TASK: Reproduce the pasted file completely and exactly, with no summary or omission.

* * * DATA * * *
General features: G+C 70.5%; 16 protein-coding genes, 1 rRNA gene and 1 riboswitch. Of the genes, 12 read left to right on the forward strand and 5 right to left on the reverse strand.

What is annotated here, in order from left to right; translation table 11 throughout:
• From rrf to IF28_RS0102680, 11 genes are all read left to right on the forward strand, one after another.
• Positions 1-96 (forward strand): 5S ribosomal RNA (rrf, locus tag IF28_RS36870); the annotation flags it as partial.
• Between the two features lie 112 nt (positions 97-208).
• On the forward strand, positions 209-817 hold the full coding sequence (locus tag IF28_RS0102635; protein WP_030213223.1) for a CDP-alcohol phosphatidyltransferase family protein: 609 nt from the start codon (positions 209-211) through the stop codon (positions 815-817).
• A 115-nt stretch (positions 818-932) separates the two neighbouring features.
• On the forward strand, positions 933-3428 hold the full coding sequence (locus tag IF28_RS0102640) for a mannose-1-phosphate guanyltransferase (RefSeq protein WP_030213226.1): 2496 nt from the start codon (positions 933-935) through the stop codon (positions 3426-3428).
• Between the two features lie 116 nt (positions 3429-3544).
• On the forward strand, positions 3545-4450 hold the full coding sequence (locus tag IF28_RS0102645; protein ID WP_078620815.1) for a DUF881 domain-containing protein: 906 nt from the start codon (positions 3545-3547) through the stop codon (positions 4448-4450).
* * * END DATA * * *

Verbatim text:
General features: G+C 70.5%; 16 protein-coding genes, 1 rRNA gene and 1 riboswitch. Of the genes, 12 read left to right on the forward strand and 5 right to left on the reverse strand.

What is annotated here, in order from left to right; translation table 11 throughout:
• From rrf to IF28_RS0102680, 11 genes are all read left to right on the forward strand, one after another.
• Positions 1-96 (forward strand): 5S ribosomal RNA (rrf, locus tag IF28_RS36870); the annotation flags it as partial.
• Between the two features lie 112 nt (positions 97-208).
• On the forward strand, positions 209-817 hold the full coding sequence (locus tag IF28_RS0102635; protein WP_030213223.1) for a CDP-alcohol phosphatidyltransferase family protein: 609 nt from the start codon (positions 209-211) through the stop codon (positions 815-817).
• A 115-nt stretch (positions 818-932) separates the two neighbouring features.
• On the forward strand, positions 933-3428 hold the full coding sequence (locus tag IF28_RS0102640) for a mannose-1-phosphate guanyltransferase (RefSeq protein WP_030213226.1): 2496 nt from the start codon (positions 933-935) through the stop codon (positions 3426-3428).
• Between the two features lie 116 nt (positions 3429-3544).
• On the forward strand, positions 3545-4450 hold the full coding sequence (locus tag IF28_RS0102645; protein ID WP_078620815.1) for a DUF881 domain-containing protein: 906 nt from the start codon (positions 3545-3547) through the stop codon (positions 4448-4450).